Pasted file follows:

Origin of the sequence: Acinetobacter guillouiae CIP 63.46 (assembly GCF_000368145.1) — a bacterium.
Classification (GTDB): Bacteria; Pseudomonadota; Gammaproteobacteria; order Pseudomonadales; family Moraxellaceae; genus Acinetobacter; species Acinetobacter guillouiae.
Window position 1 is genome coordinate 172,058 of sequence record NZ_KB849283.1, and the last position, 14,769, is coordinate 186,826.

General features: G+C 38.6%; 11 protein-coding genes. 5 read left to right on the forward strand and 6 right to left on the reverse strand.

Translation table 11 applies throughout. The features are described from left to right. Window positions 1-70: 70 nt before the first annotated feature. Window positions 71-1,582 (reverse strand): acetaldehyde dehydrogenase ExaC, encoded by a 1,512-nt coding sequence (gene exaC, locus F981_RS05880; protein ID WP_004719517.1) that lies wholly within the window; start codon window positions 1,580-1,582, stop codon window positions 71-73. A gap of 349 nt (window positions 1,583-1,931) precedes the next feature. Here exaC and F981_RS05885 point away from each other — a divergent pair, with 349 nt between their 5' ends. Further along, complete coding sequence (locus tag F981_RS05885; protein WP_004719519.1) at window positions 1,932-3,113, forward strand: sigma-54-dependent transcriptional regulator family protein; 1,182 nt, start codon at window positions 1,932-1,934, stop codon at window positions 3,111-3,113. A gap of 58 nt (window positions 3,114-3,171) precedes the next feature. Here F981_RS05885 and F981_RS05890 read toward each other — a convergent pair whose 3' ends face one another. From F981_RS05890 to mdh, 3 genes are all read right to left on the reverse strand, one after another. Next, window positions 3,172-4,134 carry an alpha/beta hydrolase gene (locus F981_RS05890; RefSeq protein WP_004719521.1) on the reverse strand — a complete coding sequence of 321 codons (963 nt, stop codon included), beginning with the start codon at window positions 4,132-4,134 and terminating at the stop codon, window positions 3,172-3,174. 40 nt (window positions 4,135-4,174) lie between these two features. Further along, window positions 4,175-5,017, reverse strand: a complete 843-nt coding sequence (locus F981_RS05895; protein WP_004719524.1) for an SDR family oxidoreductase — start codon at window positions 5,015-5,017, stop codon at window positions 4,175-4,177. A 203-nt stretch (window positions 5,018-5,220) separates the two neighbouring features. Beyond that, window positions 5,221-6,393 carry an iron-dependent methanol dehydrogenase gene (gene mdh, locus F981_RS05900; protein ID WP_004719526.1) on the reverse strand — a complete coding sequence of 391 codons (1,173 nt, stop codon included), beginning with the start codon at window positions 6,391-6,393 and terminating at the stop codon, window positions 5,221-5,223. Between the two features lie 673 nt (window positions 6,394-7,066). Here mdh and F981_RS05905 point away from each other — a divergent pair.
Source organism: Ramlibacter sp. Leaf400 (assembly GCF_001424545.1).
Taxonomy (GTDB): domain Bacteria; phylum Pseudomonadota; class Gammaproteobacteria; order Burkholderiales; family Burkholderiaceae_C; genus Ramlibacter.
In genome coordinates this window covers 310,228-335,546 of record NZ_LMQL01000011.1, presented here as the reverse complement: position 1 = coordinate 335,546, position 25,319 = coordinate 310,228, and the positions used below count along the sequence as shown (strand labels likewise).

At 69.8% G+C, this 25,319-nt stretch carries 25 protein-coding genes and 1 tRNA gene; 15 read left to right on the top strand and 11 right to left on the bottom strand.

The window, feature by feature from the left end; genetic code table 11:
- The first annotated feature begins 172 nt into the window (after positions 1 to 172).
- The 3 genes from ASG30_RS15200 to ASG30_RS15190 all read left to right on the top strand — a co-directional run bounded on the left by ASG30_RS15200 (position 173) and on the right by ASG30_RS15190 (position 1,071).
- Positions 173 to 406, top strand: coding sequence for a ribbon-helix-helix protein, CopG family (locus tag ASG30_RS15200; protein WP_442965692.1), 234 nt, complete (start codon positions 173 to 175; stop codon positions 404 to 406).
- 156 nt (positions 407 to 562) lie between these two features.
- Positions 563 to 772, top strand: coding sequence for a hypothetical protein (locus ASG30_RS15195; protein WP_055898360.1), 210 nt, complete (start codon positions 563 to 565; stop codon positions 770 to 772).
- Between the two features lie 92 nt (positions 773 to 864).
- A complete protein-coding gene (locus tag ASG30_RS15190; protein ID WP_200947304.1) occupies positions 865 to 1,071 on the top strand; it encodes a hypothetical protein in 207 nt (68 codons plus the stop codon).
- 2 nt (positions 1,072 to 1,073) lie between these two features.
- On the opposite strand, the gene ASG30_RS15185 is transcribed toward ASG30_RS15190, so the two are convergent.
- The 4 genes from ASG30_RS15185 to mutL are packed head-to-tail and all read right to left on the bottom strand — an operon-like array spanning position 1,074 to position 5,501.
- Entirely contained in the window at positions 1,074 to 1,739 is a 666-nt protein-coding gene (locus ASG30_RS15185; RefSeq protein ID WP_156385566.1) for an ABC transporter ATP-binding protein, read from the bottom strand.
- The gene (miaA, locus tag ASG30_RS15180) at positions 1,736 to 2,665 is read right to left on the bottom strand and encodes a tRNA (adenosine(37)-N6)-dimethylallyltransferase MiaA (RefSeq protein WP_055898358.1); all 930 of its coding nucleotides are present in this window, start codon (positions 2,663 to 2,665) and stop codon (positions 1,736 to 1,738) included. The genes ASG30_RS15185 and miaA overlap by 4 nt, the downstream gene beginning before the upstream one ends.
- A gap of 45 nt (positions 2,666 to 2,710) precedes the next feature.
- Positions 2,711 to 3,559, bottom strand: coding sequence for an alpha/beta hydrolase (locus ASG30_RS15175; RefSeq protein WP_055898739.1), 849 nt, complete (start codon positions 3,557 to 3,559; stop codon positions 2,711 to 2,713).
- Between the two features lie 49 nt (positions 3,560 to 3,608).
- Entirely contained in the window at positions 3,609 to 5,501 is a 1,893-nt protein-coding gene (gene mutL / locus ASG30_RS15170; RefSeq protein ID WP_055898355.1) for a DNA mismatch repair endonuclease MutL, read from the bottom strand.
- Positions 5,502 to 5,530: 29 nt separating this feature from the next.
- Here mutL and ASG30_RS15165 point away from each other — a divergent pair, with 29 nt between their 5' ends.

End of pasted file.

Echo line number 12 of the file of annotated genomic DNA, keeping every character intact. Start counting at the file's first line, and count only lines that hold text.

- The 3 genes from ASG30_RS15200 to ASG30_RS15190 all read left to right on the top strand — a co-directional run bounded on the left by ASG30_RS15200 (position 173) and on the right by ASG30_RS15190 (position 1,071).